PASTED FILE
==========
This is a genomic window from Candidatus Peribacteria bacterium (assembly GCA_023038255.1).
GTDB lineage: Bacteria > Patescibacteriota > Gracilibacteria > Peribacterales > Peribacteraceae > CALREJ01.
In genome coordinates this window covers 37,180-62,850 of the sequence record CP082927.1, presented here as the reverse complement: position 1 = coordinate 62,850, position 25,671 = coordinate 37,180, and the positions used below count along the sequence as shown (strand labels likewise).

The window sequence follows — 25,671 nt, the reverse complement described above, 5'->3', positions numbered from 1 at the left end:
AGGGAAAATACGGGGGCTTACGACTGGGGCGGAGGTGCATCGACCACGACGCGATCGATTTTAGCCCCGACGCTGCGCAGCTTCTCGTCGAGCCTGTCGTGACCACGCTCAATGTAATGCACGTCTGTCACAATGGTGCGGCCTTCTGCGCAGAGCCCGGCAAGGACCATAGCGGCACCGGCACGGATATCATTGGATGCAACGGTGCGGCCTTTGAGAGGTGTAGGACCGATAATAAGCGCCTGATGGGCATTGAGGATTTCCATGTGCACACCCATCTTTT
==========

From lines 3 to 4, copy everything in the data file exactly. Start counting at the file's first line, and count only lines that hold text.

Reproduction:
In genome coordinates this window covers 37,180-62,850 of the sequence record CP082927.1, presented here as the reverse complement: position 1 = coordinate 62,850, position 25,671 = coordinate 37,180, and the positions used below count along the sequence as shown (strand labels likewise).

The window sequence follows — 25,671 nt, the reverse complement described above, 5'->3', positions numbered from 1 at the left end: